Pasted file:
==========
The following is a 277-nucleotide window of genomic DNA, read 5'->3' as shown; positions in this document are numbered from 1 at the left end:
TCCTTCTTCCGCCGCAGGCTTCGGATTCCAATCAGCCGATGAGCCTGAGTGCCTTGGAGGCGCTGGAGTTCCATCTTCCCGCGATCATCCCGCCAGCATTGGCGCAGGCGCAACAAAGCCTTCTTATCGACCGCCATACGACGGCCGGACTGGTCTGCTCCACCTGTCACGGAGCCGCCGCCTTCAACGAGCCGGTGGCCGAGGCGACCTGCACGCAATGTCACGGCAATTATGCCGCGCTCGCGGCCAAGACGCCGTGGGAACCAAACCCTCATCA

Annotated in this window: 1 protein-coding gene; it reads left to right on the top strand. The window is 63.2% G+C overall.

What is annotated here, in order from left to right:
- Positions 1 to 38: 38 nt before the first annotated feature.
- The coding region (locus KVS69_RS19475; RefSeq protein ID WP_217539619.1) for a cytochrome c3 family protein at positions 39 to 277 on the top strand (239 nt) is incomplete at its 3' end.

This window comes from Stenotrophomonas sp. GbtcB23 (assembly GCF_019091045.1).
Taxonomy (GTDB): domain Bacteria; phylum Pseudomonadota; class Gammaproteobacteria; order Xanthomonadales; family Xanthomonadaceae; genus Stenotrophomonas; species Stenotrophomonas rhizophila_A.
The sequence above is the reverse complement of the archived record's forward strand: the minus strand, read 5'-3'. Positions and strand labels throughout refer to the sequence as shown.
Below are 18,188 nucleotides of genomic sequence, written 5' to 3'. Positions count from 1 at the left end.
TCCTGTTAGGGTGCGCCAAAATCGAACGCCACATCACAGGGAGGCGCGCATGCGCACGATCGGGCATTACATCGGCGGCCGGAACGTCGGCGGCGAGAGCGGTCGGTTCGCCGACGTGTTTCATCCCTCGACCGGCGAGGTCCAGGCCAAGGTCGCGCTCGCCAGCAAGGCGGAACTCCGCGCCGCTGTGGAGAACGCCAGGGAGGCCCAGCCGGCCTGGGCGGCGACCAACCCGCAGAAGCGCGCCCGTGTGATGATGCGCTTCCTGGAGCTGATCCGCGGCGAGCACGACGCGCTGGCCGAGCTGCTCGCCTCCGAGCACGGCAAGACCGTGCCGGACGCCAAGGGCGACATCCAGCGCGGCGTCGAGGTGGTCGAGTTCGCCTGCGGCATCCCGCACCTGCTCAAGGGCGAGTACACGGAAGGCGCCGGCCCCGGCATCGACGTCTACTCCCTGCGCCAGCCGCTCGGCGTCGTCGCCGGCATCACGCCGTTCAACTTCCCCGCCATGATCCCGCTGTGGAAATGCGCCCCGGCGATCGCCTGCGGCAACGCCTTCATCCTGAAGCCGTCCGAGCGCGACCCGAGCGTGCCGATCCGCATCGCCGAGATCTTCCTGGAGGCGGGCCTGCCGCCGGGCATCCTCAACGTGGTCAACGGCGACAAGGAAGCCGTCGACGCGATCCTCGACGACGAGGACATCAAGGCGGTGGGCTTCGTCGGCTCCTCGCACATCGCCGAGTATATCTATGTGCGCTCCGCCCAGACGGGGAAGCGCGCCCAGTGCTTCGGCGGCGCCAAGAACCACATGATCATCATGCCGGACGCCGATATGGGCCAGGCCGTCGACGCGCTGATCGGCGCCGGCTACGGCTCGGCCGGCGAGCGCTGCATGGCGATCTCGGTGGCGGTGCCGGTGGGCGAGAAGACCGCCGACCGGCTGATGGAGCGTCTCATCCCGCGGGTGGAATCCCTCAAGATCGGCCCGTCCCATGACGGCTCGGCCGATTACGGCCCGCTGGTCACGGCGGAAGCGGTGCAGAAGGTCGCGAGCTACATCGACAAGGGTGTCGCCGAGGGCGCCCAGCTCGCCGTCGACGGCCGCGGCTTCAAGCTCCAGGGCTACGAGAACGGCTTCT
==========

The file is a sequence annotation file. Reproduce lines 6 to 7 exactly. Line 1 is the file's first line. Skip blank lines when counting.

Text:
- The coding region (locus KVS69_RS19475; RefSeq protein ID WP_217539619.1) for a cytochrome c3 family protein at positions 39 to 277 on the top strand (239 nt) is incomplete at its 3' end.

This window comes from Stenotrophomonas sp. GbtcB23 (assembly GCF_019091045.1).